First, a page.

G7 Research Group G7 Information Centre
Summits |  Meetings |  Publications |  Research |  Search |  Home |  About the G7 Research Group
University of Toronto

Statement on Climate, Environment, Peace and Security

Weissenhaus, Schleswig-Holstein, May 13, 2022
[pdf]

We, the G7 Foreign Ministers of Canada, France, Germany, Italy, Japan, the United Kingdom, and the United States of America, and the High Representative of the European Union, who are united in our resolve to keep the goal of limiting warming to 1.5°C in reach, to halt and reverse biodiversity loss by 2030 and to reach net zero emissions globally by mid-century:

Building on The Hague Declaration on Planetary Security, the Berlin Call for Action on Climate and Security and the work of the Group of Friends on Climate and Security in New York, we intend to work with like-minded partners to establish a "Climate, Environment, Peace and Security Initiative". This group will advocate for and undertake concrete and operational actions, approaches and solutions to help tackle climate and environmental risks for peace and stability across the world. To that end, this declaration sets out a seven-point agenda for action to advance timely and effective responses to the risks posed by climate change and environmental degradation to stability and peace by:

  1. Aligning our policies and practices as a whole-of-government response to better understand and address peace and security implications of climate change; to fulfil the Paris Agreement and outcomes thereunder, including the Glasgow Climate Pact, as well as international environmental commitments, and conserve or protect at least 30 percent of our land and oceans by 2030, including terrestrial and inland waters and coastal and marine areas, notably pursuing efforts to limit the temperature increase to 1.5°C and to halt and reverse biodiversity loss;

  2. Supporting those states and regions whose stability and peace are most affected by climate- and environment-related risks; mobilizing climate and biodiversity finance, while promoting resilience, gender equality, conflict prevention, peace and capacity-building in affected regions. This includes scaling up finance for adaptation in line with the Glasgow call to at least double the collective provision of adaptation finance from 2019 levels by 2025, in the context of achieving a balance between mitigation and adaptation in the provision of scaled-up financial resources, recalling Article 9, paragraph 4, of the Paris Agreement;

  3. Improving resilience and adaptation in the face of climatic and environmental change (and the wider security, economic, humanitarian, environmental and societal challenges it creates) globally by bringing climate security and environmental risk assessment, climate change adaptation, disaster risk reduction, and nature-based solutions into the heart of our operations, in addition to mitigation efforts, and utilizing data-driven, science-based, and comprehensive multisectoral approaches/analytical insights;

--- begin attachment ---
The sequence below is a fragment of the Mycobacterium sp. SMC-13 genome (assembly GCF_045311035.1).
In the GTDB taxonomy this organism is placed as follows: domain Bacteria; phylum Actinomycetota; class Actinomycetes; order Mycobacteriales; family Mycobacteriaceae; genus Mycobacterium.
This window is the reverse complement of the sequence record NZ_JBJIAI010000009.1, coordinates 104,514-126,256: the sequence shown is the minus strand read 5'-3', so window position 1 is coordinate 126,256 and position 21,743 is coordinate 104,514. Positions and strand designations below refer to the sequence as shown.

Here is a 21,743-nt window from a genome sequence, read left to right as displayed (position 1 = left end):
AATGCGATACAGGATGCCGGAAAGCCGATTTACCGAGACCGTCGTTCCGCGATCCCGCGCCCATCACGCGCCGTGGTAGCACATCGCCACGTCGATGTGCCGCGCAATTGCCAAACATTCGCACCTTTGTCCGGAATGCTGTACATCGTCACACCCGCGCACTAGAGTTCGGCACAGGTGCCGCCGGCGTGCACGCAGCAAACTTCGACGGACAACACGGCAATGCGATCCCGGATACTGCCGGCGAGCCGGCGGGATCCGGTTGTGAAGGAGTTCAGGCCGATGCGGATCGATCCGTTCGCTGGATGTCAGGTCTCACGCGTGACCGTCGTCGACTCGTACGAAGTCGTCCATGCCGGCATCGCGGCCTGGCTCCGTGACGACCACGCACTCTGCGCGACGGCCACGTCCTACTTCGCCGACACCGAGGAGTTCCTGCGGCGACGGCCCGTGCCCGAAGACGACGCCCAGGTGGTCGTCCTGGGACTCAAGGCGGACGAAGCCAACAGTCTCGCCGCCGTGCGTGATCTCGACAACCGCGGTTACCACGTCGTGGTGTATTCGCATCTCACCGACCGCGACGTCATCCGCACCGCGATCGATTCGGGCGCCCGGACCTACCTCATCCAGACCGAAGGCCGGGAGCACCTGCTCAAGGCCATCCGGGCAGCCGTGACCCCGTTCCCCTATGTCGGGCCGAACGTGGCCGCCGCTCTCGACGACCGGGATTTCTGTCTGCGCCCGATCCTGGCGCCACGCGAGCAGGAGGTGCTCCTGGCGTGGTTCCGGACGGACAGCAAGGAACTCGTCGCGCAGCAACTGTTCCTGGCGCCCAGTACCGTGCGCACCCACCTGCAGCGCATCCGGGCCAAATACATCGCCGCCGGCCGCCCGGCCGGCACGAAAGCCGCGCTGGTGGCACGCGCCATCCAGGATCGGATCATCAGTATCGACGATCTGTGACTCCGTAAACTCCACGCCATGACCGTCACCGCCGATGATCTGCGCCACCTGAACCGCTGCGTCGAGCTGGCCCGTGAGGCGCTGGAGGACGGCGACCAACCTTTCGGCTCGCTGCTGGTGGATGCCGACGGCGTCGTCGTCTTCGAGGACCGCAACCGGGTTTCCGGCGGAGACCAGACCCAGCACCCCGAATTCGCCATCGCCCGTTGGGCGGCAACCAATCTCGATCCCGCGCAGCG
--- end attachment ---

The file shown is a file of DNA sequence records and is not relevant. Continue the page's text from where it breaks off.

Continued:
4. Collaborating to improve operational responses to support stability and peace by firmly integrating climate change and environmental degradation and their impacts into early warning, mediation, peace-keeping and other peace support operations, in order to promote resilience and to avoid a vicious cycle where climate change and environmental degradation worsen drivers of conflict, which in turn increases vulnerability to climate change and environmental degradation impacts;

  5. Sharing experience and expertise (internationally and across national and subnational government departments) to shape and deliver coordinated policies and practices that are inclusive, context and conflict-sensitive, gender-responsive, and tailored to local conditions and needs of stakeholders;

  6. Advancing coherent and complementary approaches around climate, environment, peace and security and facilitating multilateral collaboration, for example through a regular meeting of supporting actors from governments and international organizations to civil society and the private sector, for example at the Berlin Climate and Security Conference;

  7. Assuring that the risks to stability and peace posed by climate change biodiversity loss and environmental degradation, as well as climate mitigation and adaptation, are raised to the highest levels of government.

[back to top]

Source: Official website of the 2022 German G7 Presidency


G7 Information Centre

Top of Page
This Information System is provided by the University of Toronto Libraries and the G7 Research Group at the University of Toronto.
Please send comments to: g7@utoronto.ca
This page was last updated May 13, 2022.

All contents copyright © 2022. University of Toronto unless otherwise stated. All rights reserved.